EU Commission calls time on geo-blocking in new regulation proposal

27 May 2016

Richard Eccles, Victoria Moorcroft

On 25 May 2016, the European Commission published a draft new Regulation which will prohibit geo-blocking and various related acts by traders which discriminate by reference to nationality or country of residence or establishment within the EU.  The scope of the proposed Regulation is broad and would prevent geo-blocking and discrimination in pricing, sales or payment conditions for online sales. 

Background

Geo-blocking is an important focus area of both the Commission's E-commerce competition law sector enquiry and the Commission's Digital Single Market project ("DSM").  The broad purpose of the DSM is to remove barriers to online trade within the EU and so strengthen the Single Market.  Geo-blocking is the practice of blocking access to websites from customers located outside a particular jurisdiction or of rerouting customers to a different website. 

The current draft Regulation tackles unilateral geo-blocking and related acts by traders.  Meanwhile the Commission's E-commerce sector enquiry is focusing on contractual geo-blocking obligations. 

The draft Regulation is part of an e-commerce package within the DSM project that also comprises three other pieces of draft legislation announced at the same time, on audio-visual media rules, cross-border parcel delivery services, and consumer protection. 

The draft Geo-blocking Regulation

The draft Geo-blocking Regulation targets unilateral behaviour of companies which is in some way discriminatory on the basis of where a person is from, where they live or where a business is established.  It is worth noting that as part of its E-commerce sector enquiry the European Commission is also considering agreements which have the same effect (for example, prohibitions in distribution agreement intended to segment markets on national lines), but such agreements are caught by the EU competition law rules and that is the lens through which the European Commission is studying those agreements.  The Commission is expected to publish its preliminary report next month, addressing the competition issues concerning contractual terms requiring geo-blocking.  Unilateral behaviour (by non-dominant companies) is not caught by competition law, and so legislative action was needed (although there is some overlap in Article 6 of the draft Regulation which applies to passive sales restrictions in agreements).    

Interestingly the Geo-blocking Regulation does not look at content restrictions.  This appears to be a departure from what the Commission had originally planned, and perhaps reflects the controversial nature of interference with IP rights in that way.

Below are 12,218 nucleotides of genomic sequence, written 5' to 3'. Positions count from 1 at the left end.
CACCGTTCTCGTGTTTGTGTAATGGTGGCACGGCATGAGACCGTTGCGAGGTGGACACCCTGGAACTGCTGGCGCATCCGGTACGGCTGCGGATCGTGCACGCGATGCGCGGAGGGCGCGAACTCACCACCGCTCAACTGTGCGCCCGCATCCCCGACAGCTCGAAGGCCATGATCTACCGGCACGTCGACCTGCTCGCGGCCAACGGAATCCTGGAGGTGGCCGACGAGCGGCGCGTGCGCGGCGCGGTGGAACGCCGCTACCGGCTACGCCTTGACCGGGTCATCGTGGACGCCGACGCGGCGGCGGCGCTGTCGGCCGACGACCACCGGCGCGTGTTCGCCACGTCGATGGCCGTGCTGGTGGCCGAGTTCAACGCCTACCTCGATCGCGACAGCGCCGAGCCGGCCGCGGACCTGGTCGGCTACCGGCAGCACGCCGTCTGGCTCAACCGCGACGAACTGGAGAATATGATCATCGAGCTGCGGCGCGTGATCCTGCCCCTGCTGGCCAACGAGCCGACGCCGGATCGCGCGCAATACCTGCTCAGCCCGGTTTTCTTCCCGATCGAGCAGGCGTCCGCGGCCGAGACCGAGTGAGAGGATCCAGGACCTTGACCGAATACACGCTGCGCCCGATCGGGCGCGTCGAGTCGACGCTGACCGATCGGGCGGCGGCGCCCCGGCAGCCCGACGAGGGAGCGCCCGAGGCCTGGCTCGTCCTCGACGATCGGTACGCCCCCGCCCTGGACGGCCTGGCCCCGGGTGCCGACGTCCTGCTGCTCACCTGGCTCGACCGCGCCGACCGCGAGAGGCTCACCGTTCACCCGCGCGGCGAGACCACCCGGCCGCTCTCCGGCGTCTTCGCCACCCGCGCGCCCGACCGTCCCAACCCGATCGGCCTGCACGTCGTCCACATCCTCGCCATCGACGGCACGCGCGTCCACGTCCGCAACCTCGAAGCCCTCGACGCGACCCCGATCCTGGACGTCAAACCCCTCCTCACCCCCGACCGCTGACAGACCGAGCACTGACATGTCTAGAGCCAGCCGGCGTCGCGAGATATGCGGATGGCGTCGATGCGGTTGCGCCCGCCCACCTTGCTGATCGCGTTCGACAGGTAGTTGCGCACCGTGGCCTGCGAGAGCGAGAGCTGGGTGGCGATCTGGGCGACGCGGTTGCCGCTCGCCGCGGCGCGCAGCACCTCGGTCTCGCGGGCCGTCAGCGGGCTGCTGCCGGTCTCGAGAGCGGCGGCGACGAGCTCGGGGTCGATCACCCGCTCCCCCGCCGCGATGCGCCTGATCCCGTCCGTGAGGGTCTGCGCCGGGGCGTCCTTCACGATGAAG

What does the geo-blocking Regulation prohibit?
  • Geo-blocking: A trader must not block or limit customers' access to online interfaces because of a customer's nationality, residence or place of establishment (note that the concept of online interfaces is actually broader than just websites although for simplicity we will refer to them as websites from now on).  
  • Redirecting a customer without permission: A trader must seek permission from a customer before redirecting a customer based on that customer's nationality or location.  Even if the customer agrees to being redirected, the trader must make it easy to return to the website originally sought by the customer if the customer chooses to do so.   
  • Applying different conditions: Discrimination on the grounds of nationality/residence/place of establishment is prohibited.  In essence a trader cannot use different terms and conditions for customers based in different Member States.  This prohibition applies to:
    • sales of goods when the trader is based in a different Member State to the customer;
    • all electronically-supplied services (except those providing access to copyright-protected content); and
    • physical services provided at the premises of the trader or in a physical location where the trader operates provided those premises are in a different Member State to where the customer is a national, is resident or is established.
  • It is worth noting that this provision would not prevent a trader charging extra for delivery outside a Member State where there is a clear objective justification, for example additional costs of delivering cross-border.
  • Applying different conditions of payment: Differential treatment on the basis  of nationality, residence or place of establishment of the customer, or for any reasons based on the location of the payment account or payment service provider or the country in which the payment instrument is issued, is in each case prohibited.  This prohibition applies provided certain conditions (set out in Article 5) are met. 

Finally, and perhaps slightly incongruously, the Regulation then moves away from unilateral behaviour and provides that any agreement which requires traders to act in violation of the Regulations in relation to passive sales (i.e. sales where the trader does not actively solicit the customer's business) is automatically void. 

Are there any exceptions?

The Regulation is broad and there are few carve-outs except for where the prohibited behaviour is required by law.  There are certain further exceptions, including transport services, audio-visual services, gambling activities and healthcare services.  Finally certain prohibitions do not apply to traders that are exempt from VAT.